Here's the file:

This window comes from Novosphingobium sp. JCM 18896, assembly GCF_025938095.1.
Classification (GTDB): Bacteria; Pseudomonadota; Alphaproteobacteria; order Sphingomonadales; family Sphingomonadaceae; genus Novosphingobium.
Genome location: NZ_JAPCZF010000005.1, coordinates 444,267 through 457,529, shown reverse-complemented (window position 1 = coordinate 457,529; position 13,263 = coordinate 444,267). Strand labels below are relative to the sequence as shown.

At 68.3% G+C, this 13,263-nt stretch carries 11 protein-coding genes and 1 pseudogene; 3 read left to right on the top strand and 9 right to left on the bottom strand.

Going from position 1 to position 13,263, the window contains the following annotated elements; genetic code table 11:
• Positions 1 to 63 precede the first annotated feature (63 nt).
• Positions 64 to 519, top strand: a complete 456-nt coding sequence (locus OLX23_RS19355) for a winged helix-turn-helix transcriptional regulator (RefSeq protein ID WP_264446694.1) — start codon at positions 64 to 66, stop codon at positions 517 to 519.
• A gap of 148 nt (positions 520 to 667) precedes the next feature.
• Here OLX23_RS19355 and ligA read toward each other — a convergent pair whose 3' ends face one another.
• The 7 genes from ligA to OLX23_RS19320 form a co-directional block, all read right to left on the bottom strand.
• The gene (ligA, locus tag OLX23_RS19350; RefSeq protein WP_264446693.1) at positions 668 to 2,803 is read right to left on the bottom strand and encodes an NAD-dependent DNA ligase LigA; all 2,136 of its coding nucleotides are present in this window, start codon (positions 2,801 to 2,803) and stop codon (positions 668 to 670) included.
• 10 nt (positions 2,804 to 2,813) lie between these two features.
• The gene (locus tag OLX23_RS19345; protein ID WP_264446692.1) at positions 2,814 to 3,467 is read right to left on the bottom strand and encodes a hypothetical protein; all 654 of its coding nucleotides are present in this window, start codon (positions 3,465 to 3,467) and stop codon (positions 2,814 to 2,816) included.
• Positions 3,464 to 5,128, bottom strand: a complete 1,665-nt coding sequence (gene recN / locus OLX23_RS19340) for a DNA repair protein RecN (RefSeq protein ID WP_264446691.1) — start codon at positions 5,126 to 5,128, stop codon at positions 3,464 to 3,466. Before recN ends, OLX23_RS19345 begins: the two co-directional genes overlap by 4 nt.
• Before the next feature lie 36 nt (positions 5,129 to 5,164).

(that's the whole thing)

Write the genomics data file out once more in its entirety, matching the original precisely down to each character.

This window comes from Novosphingobium sp. JCM 18896, assembly GCF_025938095.1.
Classification (GTDB): Bacteria; Pseudomonadota; Alphaproteobacteria; order Sphingomonadales; family Sphingomonadaceae; genus Novosphingobium.
Genome location: NZ_JAPCZF010000005.1, coordinates 444,267 through 457,529, shown reverse-complemented (window position 1 = coordinate 457,529; position 13,263 = coordinate 444,267). Strand labels below are relative to the sequence as shown.

At 68.3% G+C, this 13,263-nt stretch carries 11 protein-coding genes and 1 pseudogene; 3 read left to right on the top strand and 9 right to left on the bottom strand.

Going from position 1 to position 13,263, the window contains the following annotated elements; genetic code table 11:
• Positions 1 to 63 precede the first annotated feature (63 nt).
• Positions 64 to 519, top strand: a complete 456-nt coding sequence (locus OLX23_RS19355) for a winged helix-turn-helix transcriptional regulator (RefSeq protein ID WP_264446694.1) — start codon at positions 64 to 66, stop codon at positions 517 to 519.
• A gap of 148 nt (positions 520 to 667) precedes the next feature.
• Here OLX23_RS19355 and ligA read toward each other — a convergent pair whose 3' ends face one another.
• The 7 genes from ligA to OLX23_RS19320 form a co-directional block, all read right to left on the bottom strand.
• The gene (ligA, locus tag OLX23_RS19350; RefSeq protein WP_264446693.1) at positions 668 to 2,803 is read right to left on the bottom strand and encodes an NAD-dependent DNA ligase LigA; all 2,136 of its coding nucleotides are present in this window, start codon (positions 2,801 to 2,803) and stop codon (positions 668 to 670) included.
• 10 nt (positions 2,804 to 2,813) lie between these two features.
• The gene (locus tag OLX23_RS19345; protein ID WP_264446692.1) at positions 2,814 to 3,467 is read right to left on the bottom strand and encodes a hypothetical protein; all 654 of its coding nucleotides are present in this window, start codon (positions 3,465 to 3,467) and stop codon (positions 2,814 to 2,816) included.
• Positions 3,464 to 5,128, bottom strand: a complete 1,665-nt coding sequence (gene recN / locus OLX23_RS19340) for a DNA repair protein RecN (RefSeq protein ID WP_264446691.1) — start codon at positions 5,126 to 5,128, stop codon at positions 3,464 to 3,466. Before recN ends, OLX23_RS19345 begins: the two co-directional genes overlap by 4 nt.
• Before the next feature lie 36 nt (positions 5,129 to 5,164).